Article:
When I get the chance, which lately has not been very often, I make furniture. You know – dining tables, coffee tables, jewellery boxes, small cabinets and so on. I learned from someone who is really really good which means I may have avoided being really really bad.
My skill levels are pretty basic (avoid curves at all costs is my first principle) but it’s fun and I produce something solid and aesthetically pleasing that I can use and admire. So it’s very different from my work where all I produce is paper. But while the output is completely different the process has a lot of similarities.
When you make any furniture with wood, you start with rough sawn timber planks. The first thing you do with them is mill them – this means flattening and smoothing them and making sure they are square. Then you add more structure by cutting them to size. Then you assemble, glue up and, after months and months (OK, I’m slow) – Voila! You have a coffee table. It’s all about starting with something that lacks shape and adding more and more structure to turn it into something with much greater value than what you started with.
That’s how I sometimes feel about my work. It’s about adding structure to otherwise complex and unshaped situations – knowing where to draw lines, where to cut and where to join.
The most complex situations I find in the capital investment governance area are when there is an embedded governance framework that needs to be unravelled. Often, these situations are so complex that they don’t exist on paper – nobody is quite sure how to draw them. This is always a bad sign with governance. If you can’t draw what it looks like, it probably isn’t a runner – just like a piece of furniture really. The trick is to make sure that every decision making layer has clear accountability. If it’s not possible to state this in one or two sentences for each committee/committee chair, then there is likely to be a problem. I usually find that the best place to start in these situations is with the committee chaired by the SRO/Project Executive/Project Owner. That’s because we know exactly what the accountability of the SRO is – they are accountable for the success of the program and therefore they must own and approve the program business case. The accountabilities of other committees can then be referenced against this. Just like a joint in woodworking, the interfaces between the various committees/roles and their terms of reference and responsibilities need to be clean and well defined. It’s when there are overlaps that problems occur (the problem is seldom governance gaps by the way – over governance is invariably the issue). If you find you’re getting buried in committees, drop me a line. Believe me; your governance problem won’t be unique.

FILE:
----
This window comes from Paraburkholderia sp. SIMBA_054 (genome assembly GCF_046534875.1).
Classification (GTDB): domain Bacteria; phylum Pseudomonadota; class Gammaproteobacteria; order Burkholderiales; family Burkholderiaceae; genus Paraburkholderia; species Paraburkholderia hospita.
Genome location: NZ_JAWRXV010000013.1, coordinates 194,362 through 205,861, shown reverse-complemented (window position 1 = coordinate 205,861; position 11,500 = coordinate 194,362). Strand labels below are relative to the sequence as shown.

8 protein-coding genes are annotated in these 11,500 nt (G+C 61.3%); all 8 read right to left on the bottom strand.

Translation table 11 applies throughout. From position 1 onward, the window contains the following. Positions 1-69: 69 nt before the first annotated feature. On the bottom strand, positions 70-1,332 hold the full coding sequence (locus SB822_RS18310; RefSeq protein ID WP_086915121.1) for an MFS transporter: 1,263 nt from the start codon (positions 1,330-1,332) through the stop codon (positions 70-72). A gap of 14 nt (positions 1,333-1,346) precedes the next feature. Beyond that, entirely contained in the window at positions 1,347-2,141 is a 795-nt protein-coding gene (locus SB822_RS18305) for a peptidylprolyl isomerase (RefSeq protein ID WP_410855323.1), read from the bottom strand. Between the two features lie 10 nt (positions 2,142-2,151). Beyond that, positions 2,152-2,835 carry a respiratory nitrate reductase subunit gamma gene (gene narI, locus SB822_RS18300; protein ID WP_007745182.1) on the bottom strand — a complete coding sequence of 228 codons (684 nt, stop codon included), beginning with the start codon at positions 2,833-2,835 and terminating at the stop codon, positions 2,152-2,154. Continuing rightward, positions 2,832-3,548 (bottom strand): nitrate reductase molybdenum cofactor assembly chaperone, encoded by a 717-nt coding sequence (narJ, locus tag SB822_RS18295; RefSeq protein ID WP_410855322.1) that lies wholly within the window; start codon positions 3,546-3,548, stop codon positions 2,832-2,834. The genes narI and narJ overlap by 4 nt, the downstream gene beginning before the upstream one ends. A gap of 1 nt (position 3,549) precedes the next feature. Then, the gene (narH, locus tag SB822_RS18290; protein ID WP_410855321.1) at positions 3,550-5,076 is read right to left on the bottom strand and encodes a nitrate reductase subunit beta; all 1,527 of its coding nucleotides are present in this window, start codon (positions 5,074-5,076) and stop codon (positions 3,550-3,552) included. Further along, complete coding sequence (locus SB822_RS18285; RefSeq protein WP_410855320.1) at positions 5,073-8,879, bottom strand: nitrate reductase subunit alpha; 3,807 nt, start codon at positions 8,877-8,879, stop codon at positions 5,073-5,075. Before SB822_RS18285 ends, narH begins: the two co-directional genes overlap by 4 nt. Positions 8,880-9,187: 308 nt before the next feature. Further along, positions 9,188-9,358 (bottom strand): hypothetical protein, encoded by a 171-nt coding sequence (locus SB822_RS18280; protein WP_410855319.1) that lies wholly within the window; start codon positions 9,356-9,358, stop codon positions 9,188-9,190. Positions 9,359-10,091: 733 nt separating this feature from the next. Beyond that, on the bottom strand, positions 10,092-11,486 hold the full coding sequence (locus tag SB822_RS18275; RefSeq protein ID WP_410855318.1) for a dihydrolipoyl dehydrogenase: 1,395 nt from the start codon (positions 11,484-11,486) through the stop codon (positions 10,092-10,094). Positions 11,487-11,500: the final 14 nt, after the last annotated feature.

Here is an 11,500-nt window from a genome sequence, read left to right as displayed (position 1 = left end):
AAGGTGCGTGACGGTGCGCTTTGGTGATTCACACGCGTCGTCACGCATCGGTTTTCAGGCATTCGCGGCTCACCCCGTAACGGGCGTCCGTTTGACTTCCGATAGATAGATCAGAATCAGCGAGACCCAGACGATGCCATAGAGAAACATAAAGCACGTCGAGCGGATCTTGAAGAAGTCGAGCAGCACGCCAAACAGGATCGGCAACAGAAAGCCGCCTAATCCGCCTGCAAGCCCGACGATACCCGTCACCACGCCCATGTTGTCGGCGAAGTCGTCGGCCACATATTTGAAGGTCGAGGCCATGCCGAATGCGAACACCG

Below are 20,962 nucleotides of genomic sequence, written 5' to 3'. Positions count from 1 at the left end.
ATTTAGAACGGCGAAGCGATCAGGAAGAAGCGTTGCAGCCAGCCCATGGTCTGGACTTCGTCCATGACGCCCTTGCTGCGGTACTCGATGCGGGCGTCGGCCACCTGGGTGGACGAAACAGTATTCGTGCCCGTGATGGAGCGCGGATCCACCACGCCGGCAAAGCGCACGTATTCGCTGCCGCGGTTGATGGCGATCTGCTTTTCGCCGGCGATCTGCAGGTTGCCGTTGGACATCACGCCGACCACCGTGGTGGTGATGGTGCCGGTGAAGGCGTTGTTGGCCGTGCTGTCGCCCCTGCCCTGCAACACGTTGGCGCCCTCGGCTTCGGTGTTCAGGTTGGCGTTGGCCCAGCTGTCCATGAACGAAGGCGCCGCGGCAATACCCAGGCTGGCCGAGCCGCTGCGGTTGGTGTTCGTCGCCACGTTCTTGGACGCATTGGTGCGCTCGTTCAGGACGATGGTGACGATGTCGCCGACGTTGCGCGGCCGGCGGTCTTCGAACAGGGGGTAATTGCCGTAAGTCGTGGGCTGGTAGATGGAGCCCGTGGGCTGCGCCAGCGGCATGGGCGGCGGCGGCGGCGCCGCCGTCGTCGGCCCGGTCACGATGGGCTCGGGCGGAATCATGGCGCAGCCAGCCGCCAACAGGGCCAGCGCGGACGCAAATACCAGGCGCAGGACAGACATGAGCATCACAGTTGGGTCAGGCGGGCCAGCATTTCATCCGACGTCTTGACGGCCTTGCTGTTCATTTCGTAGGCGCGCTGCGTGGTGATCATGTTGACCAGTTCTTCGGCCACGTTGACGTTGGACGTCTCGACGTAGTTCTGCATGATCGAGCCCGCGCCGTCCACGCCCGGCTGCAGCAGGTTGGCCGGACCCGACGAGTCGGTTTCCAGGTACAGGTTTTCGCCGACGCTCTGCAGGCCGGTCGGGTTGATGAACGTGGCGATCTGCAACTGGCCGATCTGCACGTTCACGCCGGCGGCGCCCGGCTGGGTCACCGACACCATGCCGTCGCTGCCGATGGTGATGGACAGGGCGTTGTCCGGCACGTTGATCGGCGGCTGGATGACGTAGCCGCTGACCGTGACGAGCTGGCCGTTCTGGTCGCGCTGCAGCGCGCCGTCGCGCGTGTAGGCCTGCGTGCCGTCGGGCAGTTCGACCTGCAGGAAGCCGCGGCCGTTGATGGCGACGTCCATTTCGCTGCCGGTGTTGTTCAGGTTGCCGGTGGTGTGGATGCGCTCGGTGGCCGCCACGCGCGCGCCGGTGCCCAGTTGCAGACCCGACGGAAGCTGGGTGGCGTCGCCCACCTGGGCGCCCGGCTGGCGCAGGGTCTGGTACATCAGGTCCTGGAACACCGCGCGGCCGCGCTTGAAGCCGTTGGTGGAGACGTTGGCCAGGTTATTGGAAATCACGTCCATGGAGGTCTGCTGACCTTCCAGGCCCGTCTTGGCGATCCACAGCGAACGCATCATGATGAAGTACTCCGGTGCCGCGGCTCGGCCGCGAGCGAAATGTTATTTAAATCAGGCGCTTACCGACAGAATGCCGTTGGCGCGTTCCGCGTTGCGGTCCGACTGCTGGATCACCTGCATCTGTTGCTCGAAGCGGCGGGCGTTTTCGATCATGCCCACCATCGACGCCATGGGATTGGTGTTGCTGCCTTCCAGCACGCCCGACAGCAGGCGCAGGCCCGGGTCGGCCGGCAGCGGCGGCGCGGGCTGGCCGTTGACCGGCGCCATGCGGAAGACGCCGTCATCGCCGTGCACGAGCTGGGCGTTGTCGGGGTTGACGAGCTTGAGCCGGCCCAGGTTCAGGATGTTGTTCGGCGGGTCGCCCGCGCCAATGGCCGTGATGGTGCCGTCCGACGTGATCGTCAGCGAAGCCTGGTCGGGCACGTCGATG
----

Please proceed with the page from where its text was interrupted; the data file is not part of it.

In the meantime, as I sit here pondering governance, my workshop is being renovated (a small problem with termites who were doing their own woodworking) and soon I’ll be up and running. Governance frameworks and coffee tables – what’s not to like?